Al Roker Reveals Prostate Cancer Diagnosis on ‘Today’ Show

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I’ve got some sad news Today show fans. The beloved Al Roker has announced he has been diagnosed with prostate cancer and will now be undergoing surgery to have his prostate removed. The 66-year-old Today weatherman and co-star told his co-workers he wanted to publicly reveal his diagnosis to ‘spotlight the fact’ that one in seven African American men, one and nine men overall, will be diagnosed with prostate cancer in their lifetime.

On Friday morning Roker stated, “It’s a good news-bad news kind of thing. Good news is we caught it early. The bad news is that it’s a little aggressive, so I’m going to be taking some time off to take care of this.” Roker stated he will be undergoing surgery next week at Memorial Sloan Kettering Cancer Center located in New York City, where Dr. Vincent Laudone will be performing the procedure. Staying positive, Roker stated that he’ll just have to wait and see, and hopefully in two weeks you’ll be back on the NBC show.

Al Roker Reveals Prostate Cancer Diagnosis

According to Laudone, Roker’s cancer appears to be limited or confined to the prostate, but because it is more aggressive doctors want to treat it as soon as possible. After a discussion regarding all the different options he had, which included focal therapy and surgery radiation, they ultimately settled on removing the prostate overall.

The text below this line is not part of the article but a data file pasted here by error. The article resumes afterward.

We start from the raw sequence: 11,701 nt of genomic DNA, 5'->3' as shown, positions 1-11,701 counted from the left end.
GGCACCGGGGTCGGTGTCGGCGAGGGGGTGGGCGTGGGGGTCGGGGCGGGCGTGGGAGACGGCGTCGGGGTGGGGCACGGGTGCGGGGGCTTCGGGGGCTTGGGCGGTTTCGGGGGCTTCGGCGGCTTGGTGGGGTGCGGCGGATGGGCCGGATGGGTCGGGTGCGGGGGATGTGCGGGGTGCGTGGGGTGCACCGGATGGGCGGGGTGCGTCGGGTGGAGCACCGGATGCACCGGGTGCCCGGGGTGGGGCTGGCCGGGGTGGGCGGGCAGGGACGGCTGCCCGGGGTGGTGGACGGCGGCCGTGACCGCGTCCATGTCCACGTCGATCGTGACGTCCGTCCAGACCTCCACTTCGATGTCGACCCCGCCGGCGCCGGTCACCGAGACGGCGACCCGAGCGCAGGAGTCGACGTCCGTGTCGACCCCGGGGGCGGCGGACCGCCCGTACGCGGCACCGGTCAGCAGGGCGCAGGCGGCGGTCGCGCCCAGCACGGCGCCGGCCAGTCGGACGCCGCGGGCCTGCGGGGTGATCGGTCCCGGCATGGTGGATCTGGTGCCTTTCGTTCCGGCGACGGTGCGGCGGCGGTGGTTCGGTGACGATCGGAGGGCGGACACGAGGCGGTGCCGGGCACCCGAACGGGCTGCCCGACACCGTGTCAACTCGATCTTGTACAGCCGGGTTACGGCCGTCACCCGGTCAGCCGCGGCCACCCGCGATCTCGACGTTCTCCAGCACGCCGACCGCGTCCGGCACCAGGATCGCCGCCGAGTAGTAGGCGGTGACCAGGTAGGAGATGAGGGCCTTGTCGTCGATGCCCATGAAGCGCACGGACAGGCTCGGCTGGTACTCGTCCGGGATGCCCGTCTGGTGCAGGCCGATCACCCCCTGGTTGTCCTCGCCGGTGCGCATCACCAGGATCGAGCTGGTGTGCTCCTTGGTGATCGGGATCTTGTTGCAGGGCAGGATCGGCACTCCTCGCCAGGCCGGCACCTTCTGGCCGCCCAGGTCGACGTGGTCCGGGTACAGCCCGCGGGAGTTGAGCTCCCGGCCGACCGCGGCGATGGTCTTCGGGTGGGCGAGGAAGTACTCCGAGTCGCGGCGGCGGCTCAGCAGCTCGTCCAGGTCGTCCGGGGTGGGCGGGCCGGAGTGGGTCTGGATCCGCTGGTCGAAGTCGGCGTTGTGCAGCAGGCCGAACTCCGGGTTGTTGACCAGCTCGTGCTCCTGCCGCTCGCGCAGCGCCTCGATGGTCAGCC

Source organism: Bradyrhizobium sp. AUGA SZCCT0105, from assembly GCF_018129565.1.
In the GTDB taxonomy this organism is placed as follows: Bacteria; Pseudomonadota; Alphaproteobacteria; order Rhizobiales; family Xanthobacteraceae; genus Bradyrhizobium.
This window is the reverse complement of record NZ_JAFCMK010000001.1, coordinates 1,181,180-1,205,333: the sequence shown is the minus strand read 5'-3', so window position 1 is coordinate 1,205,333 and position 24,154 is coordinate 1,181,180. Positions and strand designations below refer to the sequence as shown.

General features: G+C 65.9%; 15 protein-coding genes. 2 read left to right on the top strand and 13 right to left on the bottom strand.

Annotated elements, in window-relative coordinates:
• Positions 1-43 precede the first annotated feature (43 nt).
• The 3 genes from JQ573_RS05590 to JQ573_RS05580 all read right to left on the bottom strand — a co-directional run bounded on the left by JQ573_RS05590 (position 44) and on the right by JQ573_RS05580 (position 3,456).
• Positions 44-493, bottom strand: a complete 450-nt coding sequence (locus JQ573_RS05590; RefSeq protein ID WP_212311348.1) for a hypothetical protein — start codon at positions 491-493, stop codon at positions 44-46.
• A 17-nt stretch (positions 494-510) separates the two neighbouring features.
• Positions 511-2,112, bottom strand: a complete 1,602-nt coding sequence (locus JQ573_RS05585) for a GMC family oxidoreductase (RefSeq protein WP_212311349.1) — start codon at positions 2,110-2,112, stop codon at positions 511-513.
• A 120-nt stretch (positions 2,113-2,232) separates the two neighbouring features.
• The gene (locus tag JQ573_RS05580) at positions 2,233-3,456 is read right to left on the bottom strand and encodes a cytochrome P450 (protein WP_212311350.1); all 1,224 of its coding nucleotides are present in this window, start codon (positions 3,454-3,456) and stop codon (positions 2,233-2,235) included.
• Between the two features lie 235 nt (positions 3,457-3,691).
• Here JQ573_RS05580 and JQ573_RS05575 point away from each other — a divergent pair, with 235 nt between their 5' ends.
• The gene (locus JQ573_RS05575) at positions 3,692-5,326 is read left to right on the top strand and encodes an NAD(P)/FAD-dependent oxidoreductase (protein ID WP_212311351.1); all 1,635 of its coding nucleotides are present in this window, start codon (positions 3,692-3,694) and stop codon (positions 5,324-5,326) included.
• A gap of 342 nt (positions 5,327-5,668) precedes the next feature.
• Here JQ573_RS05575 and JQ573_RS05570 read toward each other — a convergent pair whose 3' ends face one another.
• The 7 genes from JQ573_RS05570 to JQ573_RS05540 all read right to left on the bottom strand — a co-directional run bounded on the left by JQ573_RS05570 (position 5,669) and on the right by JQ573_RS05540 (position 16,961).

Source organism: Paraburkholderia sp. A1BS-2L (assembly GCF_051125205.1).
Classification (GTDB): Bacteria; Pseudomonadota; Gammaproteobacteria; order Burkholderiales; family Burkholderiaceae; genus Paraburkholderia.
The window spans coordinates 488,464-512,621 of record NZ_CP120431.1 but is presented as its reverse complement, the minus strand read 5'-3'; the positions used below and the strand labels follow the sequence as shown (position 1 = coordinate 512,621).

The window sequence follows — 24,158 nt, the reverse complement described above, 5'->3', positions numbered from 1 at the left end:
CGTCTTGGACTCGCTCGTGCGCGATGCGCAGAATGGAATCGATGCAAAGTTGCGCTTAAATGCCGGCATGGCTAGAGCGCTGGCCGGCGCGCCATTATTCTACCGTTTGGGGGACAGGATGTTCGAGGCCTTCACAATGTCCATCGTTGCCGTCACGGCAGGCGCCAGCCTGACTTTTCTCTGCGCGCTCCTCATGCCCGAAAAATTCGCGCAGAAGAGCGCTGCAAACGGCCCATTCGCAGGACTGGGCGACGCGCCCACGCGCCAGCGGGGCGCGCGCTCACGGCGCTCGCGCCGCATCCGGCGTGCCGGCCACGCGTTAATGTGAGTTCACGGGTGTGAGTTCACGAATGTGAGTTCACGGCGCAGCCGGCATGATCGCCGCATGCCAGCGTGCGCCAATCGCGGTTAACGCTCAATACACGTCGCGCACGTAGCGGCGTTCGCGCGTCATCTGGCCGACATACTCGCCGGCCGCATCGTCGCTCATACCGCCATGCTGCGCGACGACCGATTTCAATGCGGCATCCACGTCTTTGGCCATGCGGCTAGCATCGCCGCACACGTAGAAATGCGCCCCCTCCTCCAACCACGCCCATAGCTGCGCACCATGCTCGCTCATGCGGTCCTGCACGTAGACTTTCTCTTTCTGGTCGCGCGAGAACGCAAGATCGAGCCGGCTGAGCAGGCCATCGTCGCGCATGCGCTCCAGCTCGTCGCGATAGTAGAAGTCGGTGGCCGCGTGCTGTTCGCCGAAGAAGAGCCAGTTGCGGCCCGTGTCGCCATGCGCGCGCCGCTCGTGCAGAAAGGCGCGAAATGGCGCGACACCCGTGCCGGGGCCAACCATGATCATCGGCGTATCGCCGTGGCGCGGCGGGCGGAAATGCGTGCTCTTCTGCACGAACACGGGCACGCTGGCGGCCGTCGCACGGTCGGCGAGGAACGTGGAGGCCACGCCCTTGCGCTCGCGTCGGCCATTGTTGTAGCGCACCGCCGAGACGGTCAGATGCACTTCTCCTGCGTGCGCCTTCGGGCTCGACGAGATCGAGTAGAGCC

The Today show co-host decided to share his journey on the morning tv show to urge others at risk, particularly Black men, to make sure that they see a doctor and get the proper routine check-up one needs to stop cancer that is treatable if detected early. He noted, “The problem for African American men is that there are any number of reasons from genetics to access to health care, and so we want to make it available and let people know they have to get checked.”

Al Roker Shares the News on Twitter

According to the Prostate Cancer Foundation, they recommend African-American males talk to their doctors about being screened for prostate cancer at the age of 40. The American Cancer Society recommends discussing screening at the age of 45 for African-American males, and men who have had a brother or father diagnosed with prostate cancer before the age of 65. The U.S. Preventive Services Task Force recommends all men ages 55 to 69 to talk to their doctors about being screened.

According to Carol Brown, who is a cancer surgeon at Memorial Sloan-Kettering Cancer Center, there are no symptoms with early prostate cancer, meaning screenings can save a life. The father of three stated that the detection of his prostate cancer began with a routine physical when his doctor then discovered he had an elevated prostate-specific antigen, PSA, in his blood work.

This led the meteorologist to get an MRI which was followed by a biopsy to confirm his diagnosis. He was alone when he received the diagnosis after telling his wife ABC News correspondent Deborah Roberts not to come, saying he knew she would be upset. The Today show hosts went took to social media to thank everyone for their good thoughts, tweeting, “I want to thank everyone for sending all the good thoughts, wishes and prayers our way. Looking forward to seeing you all in a couple of weeks.”

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